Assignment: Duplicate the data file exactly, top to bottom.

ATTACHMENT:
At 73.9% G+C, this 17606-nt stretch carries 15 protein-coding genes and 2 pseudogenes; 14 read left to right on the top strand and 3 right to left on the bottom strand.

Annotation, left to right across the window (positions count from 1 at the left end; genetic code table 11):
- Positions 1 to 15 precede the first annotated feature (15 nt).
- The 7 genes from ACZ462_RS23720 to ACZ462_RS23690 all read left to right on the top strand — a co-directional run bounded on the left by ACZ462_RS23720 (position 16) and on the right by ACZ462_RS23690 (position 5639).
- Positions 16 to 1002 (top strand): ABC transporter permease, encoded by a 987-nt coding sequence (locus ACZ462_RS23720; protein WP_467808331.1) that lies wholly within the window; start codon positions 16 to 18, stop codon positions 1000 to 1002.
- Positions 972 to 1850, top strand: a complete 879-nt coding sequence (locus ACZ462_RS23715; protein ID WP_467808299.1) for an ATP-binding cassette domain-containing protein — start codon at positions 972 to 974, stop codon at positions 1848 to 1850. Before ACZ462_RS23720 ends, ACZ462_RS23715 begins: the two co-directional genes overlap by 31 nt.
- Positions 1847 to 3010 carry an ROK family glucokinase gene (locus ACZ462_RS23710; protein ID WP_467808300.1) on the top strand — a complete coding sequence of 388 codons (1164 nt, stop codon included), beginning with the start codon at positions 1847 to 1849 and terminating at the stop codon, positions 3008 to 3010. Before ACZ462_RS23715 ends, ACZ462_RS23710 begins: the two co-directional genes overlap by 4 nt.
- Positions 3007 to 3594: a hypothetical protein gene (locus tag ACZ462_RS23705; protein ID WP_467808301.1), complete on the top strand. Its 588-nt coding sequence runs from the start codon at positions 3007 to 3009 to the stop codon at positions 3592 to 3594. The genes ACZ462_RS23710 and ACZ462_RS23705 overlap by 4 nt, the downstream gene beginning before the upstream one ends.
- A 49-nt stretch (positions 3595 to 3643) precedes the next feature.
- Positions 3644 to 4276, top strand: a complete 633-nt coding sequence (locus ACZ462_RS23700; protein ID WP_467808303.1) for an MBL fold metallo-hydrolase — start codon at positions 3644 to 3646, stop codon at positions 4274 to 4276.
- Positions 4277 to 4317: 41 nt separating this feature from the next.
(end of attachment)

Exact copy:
At 73.9% G+C, this 17606-nt stretch carries 15 protein-coding genes and 2 pseudogenes; 14 read left to right on the top strand and 3 right to left on the bottom strand.

Annotation, left to right across the window (positions count from 1 at the left end; genetic code table 11):
- Positions 1 to 15 precede the first annotated feature (15 nt).
- The 7 genes from ACZ462_RS23720 to ACZ462_RS23690 all read left to right on the top strand — a co-directional run bounded on the left by ACZ462_RS23720 (position 16) and on the right by ACZ462_RS23690 (position 5639).
- Positions 16 to 1002 (top strand): ABC transporter permease, encoded by a 987-nt coding sequence (locus ACZ462_RS23720; protein WP_467808331.1) that lies wholly within the window; start codon positions 16 to 18, stop codon positions 1000 to 1002.
- Positions 972 to 1850, top strand: a complete 879-nt coding sequence (locus ACZ462_RS23715; protein ID WP_467808299.1) for an ATP-binding cassette domain-containing protein — start codon at positions 972 to 974, stop codon at positions 1848 to 1850. Before ACZ462_RS23720 ends, ACZ462_RS23715 begins: the two co-directional genes overlap by 31 nt.
- Positions 1847 to 3010 carry an ROK family glucokinase gene (locus ACZ462_RS23710; protein ID WP_467808300.1) on the top strand — a complete coding sequence of 388 codons (1164 nt, stop codon included), beginning with the start codon at positions 1847 to 1849 and terminating at the stop codon, positions 3008 to 3010. Before ACZ462_RS23715 ends, ACZ462_RS23710 begins: the two co-directional genes overlap by 4 nt.
- Positions 3007 to 3594: a hypothetical protein gene (locus tag ACZ462_RS23705; protein ID WP_467808301.1), complete on the top strand. Its 588-nt coding sequence runs from the start codon at positions 3007 to 3009 to the stop codon at positions 3592 to 3594. The genes ACZ462_RS23710 and ACZ462_RS23705 overlap by 4 nt, the downstream gene beginning before the upstream one ends.
- A 49-nt stretch (positions 3595 to 3643) precedes the next feature.
- Positions 3644 to 4276, top strand: a complete 633-nt coding sequence (locus ACZ462_RS23700; protein ID WP_467808303.1) for an MBL fold metallo-hydrolase — start codon at positions 3644 to 3646, stop codon at positions 4274 to 4276.
- Positions 4277 to 4317: 41 nt separating this feature from the next.